This function is used in the table of contents of standard templates to create safe page titles in case they have HTML included in them. It is also used on the account side when displaying results graphs so that it can strip HTML used in question titles and answer choices.
This function will perform a URI escape on any text passed to it. It is not commonly used in templates, but is available if needed.
This function will take formatted HTML text and escape the dangerous characters, such as <, >, ", &, etc. For example:
[% '<b>test</b>' | escapeHTML %]
This makes the value safe to place into the value="" attribute of a form element. All f_value template variables have already had this performed on them, so you do not need to use this function for input fields that set the value="" to a f_value template variable. A common place this is used is on the HTML or Text Content type, if the designer has chosen to enter plain text. Our standard templates, then do:
[% question.content | eval | escapeHTML | pre; %]
which will output the evaluated content (in case they are using any template toolkit tags), escaped so that no HTML tags that happen to be in there will interfere with the page.
This function will print out a nicely formatted string that describes an uploaded file's size. For instance, to print out the file size of all files uploaded for a question, you could do:
[% FOREACH uploadfield IN question.answers; FOREACH file IN uploadfield.files; file.size | filesize; '<br>'; END; END; %]
This function will currently use the labels B, KB, MB and GB to describe the file size and will either print an integer if the number is greater than 100, or use or two decimal places if less than that.
[% 1024 | filesize %] would print '1.00 KB' [% 1000000 | filesize %] would print '976 KB'
Presently, these functions do not utilize the language file, although they may in the future.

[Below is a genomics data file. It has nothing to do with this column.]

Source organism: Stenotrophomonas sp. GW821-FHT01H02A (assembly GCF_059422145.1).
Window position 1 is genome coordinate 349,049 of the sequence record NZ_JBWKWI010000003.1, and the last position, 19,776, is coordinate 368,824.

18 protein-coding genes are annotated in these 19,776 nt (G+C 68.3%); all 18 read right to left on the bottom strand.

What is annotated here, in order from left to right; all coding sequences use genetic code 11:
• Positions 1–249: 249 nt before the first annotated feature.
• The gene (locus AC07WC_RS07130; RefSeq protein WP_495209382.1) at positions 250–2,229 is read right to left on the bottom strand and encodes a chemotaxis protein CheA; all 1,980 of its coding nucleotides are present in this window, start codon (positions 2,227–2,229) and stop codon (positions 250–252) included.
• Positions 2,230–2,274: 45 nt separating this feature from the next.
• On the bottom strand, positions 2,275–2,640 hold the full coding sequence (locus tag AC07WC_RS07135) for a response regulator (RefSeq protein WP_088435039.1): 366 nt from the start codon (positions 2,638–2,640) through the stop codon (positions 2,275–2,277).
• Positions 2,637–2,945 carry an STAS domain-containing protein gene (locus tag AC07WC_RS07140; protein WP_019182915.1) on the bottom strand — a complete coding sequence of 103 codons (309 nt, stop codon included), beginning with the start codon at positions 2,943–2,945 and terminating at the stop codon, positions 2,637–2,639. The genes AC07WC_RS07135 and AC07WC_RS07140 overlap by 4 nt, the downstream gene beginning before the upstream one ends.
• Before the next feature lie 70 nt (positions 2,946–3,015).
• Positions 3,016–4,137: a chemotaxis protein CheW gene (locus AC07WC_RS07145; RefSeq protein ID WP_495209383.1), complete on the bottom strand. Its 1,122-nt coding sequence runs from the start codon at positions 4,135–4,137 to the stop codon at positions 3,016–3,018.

This function will take a portion of text and substitute line breaks with a <br> tag, tabs with two spaces, and any set of multiple spaces with entities so that it will display as it was formatted in plain text. Normally, if you just placed a piece of plain text into an HTML document, it will lose any line breaks and space formatting associated with it. Currently, this is used in standard templates for the HTML or Text Content question type if the survey designer has chosen to enter plain text:
[% IF question.content_type == 'text'; question.content | eval | escapeHTML | pre; END %]
Therefore, this can be a very beneficial filter to use. We recommend against using this filter on static objects when you reference that resource many, many times and that resource is small and unlikely to change (such as an invisible dot used for layout purposes). We also recommend against using this filter for code that will appear outside of the survey, such as popup dialog code, as it will be hosted elsewhere and the timestamps will not be updated should you change items.
This filter should only be used in very specific instances, when the default escape for user-provided information is not needed. Currently, the only reason to use this filter is when implementing Custom redirects with response data. It performs the opposite of escapeHTML.